Reading by Junot Díaz on Sept. 27

Pulitzer Prize-winning author and MIT Creative Writing Professor Junot Díaz will be reading from his new book This is How You Lose Her, which O Magazine says “Exhibits the potent blend of literary eloquence and street cred that earned him a Pulizer Prize … Díaz’s prose is vulgar, brave, and poetic.”  Born in Santo Domingo, Dominican Republic, Díaz was raised in New Jersey.  A graduate of Rutgers College, he is the author of Drown and The Brief Wondrous Life of Oscar Wao which won the John Sargent Sr. First Novel Prize, the National Book Critics Circle Award, the Anisfield-Wolf Book Award, the Dayton Literary Peace Prize and the 2008 Pulitzer Prize. He is currently the fiction editor at the Boston Review and the Rudge (1948) and Nancy Allen professor at MIT. The reading will take place on September 27th, 2012, at 7:30pm in the MIT Stata Center (32-123); this event is free and open to the public, with a reception and book signing to follow.

September 14, 2012

MIT ranks as #1 university in the world

Cambridge has lost its place as the number one ranking university in the world, with the Massachusetts Institute of Technology (MIT), the US university that specialises in science and technology, taking over the top slot. MIT came first, while Cambridge, which topped the list in 2011, came second and Harvard third in the QS World University Rankings, published on Tuesday. The QS table is based on measures of research quality, graduate employability, teaching and how international the faculties and student bodies are. To read the rest of the article, visit The Guardian.  To read more coverage of this story, visit Business Insider or BostInno.

September 13, 2012

Alec Rivers and Colleagues Develop Precision Router

Anyone who has tried to build a piece of furniture from scratch knows the frustration of painstakingly cutting pieces of wood, only to discover that they won’t fit together because the cutting was not quite accurate enough. That’s exactly what happened to Alec Rivers, a PhD student in the Department of Electrical Engineering and Computer Science (EECS), when he attempted to build a simple picture frame using woodworking equipment he had inherited from his grandfather. Despite measuring and aligning his tools as best he could by hand, Rivers found that he could not produce shapes with enough precision to make them all fit together. “I was getting incredibly frustrated, because just as with any home project I would cut things out and they would look about right, but none of the pieces would line up,” Rivers says. Read more of this article on MITnews.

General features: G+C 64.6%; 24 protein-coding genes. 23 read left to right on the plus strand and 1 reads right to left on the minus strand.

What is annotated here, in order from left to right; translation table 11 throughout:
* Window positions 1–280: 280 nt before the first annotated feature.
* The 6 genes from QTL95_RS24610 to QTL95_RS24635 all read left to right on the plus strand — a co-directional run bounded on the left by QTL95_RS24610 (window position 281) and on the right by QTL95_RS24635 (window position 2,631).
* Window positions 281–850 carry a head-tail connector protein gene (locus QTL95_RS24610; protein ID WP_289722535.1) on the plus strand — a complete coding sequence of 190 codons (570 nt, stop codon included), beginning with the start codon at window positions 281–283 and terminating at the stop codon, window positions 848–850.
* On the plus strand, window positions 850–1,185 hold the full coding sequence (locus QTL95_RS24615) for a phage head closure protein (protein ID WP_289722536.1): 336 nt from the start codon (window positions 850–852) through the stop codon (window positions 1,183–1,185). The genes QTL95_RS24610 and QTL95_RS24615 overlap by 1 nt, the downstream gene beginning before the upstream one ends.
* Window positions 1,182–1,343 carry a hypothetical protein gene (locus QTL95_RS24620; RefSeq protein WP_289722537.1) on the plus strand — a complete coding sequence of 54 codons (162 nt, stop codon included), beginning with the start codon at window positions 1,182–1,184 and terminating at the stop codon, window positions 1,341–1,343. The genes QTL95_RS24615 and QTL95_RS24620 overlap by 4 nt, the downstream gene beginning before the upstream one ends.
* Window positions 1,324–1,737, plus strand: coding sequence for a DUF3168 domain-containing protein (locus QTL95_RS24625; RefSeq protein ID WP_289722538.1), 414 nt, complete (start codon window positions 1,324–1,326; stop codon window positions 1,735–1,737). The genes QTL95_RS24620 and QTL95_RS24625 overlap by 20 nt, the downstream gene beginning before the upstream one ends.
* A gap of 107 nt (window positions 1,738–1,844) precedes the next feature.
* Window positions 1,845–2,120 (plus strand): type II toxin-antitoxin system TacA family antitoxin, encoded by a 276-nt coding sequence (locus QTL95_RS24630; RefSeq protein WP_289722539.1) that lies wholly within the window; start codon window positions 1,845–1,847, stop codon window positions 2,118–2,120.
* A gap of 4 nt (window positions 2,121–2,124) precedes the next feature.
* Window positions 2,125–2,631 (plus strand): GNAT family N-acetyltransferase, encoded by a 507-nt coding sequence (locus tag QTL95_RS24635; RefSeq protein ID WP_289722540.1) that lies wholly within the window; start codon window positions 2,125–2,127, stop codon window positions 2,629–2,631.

September 12, 2012

Minding Your Manners for the Conference Interview

It was a heady time for a graduate student at his national conference as he rushed from one job interview to another. Late to one and out of breath, he quickly began his introductory talking points: how he was just the right fit for the position, the department, and the university. The members of the search committee sat in silence until the student paused, allowing one of them to interject politely: “I think you’re in the wrong room. You’ve been talking about another school.” Read the rest of David D. Perlmutter’s article in The Chronicle of Higher EducationPhoto by Brian Taylor.

September 12, 2012

Sarah Stewart Johnson Explores New Worlds